Sabu M George, a long-time advocate against female foeticide, views the hoopla over Sirsa’s new numbers with scepticism. “There is certainly improvement over the last two years in the State, after a decade of neglect by the previous government,” says George, who worked extensively in rural Haryana in the 1990s and continues to track the implementation of the law against female foeticide. There has been an improving trend in Sirsa after the low 800 ratios in Census 2001, he adds. “But the assertion that normalcy is restored in late 2015-16 is most unlikely. The overall trend in Haryana and Sirsa is real, particularly since 2014. But I doubt its magnitude, since the overall number of annual births, specifically of boys, has reduced sharply relative to the reported number of girl births from 2013 to 2015 (800 versus 400!).” (According to Civil Registration System data, annual births have witnessed a drop of 1,204 from 2013 to 2015.)
The modus operandi for sex determination offences largely takes one of three forms. It could be performed by a medical professional at a clinic or in mobile units or by non-doctors. “The mobile units and the non-doctors are the easiest to nab,” says George.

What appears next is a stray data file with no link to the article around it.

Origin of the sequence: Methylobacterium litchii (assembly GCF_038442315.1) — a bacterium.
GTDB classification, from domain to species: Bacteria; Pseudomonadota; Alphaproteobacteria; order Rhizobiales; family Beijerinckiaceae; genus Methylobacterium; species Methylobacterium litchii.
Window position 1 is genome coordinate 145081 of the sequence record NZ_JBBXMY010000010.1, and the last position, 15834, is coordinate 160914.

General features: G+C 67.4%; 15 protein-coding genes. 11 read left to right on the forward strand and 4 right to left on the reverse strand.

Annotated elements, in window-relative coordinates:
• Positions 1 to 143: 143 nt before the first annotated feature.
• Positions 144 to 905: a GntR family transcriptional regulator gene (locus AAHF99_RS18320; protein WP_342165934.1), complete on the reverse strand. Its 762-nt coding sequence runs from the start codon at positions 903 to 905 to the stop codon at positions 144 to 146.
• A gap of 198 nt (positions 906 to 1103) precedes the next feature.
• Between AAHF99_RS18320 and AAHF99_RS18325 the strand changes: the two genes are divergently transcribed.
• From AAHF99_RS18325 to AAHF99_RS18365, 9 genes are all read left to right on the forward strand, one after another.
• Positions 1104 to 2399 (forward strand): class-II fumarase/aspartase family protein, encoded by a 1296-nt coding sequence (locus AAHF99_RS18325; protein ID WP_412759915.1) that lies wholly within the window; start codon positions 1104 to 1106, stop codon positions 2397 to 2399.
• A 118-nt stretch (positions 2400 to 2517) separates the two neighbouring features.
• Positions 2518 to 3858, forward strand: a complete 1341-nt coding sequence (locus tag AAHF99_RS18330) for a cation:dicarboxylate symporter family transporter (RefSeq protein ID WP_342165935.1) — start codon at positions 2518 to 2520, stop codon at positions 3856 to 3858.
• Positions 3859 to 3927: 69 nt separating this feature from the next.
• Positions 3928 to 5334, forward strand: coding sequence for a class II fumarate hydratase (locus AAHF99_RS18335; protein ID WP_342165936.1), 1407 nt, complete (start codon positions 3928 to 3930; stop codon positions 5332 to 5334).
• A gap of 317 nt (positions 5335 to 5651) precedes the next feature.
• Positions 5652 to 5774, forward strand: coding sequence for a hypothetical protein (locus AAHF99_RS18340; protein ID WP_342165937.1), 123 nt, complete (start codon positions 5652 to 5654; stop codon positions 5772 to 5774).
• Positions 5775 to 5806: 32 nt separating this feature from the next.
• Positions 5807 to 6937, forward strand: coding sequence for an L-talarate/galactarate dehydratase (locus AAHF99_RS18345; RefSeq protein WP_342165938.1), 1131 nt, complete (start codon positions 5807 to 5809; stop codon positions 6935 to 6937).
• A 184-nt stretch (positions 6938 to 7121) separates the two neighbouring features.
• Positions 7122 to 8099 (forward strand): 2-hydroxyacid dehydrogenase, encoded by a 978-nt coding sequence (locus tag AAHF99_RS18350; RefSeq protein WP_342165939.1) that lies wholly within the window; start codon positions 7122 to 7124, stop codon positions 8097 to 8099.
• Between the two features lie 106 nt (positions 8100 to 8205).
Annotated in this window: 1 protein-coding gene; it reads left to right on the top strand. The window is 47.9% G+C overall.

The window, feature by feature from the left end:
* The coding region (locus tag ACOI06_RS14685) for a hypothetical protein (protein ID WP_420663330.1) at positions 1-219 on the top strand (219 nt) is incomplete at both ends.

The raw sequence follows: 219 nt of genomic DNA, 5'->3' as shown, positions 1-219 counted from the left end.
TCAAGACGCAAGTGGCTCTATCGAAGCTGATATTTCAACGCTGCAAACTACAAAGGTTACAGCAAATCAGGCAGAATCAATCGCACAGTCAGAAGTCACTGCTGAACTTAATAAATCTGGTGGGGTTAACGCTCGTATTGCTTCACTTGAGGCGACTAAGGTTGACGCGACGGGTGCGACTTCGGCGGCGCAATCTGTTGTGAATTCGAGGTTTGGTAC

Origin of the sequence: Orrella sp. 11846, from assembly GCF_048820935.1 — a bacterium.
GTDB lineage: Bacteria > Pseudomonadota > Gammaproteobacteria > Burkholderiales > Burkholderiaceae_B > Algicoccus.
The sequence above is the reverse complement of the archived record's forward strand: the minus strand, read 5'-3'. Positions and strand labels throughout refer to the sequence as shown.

Meanwhile, at the PNDT cell in Sirsa, things are quiet. It’s no different even when a raid is in the works… everything is done quietly. “We work on our leads alone,” says Dr Bhushan. The superiors and other departments are informed only on the day of action. “Even the drivers are not given clear directions. We fear losing a lead,” he says.
He and his colleague Dr Raj Kumar, who headed the PNDT cell previously, are dismayed that most of the arrested persons are out on bail. “We need tougher laws,” says Dr Kumar. The medical officers are surprised by the changing profile of the offenders too. In their latest raid, they nabbed an ASHA worker and her husband, who were selling MTP kits for ₹30,000.
Sirsa has plans. Of getting sarpanchs involved in the process. Of getting each panchayat to display its monthly sex ratio. The district is part of the BBBP’s second phase. However, stakeholders know that no real change can come about unless the idea of womanhood changes. And that’s a long haul.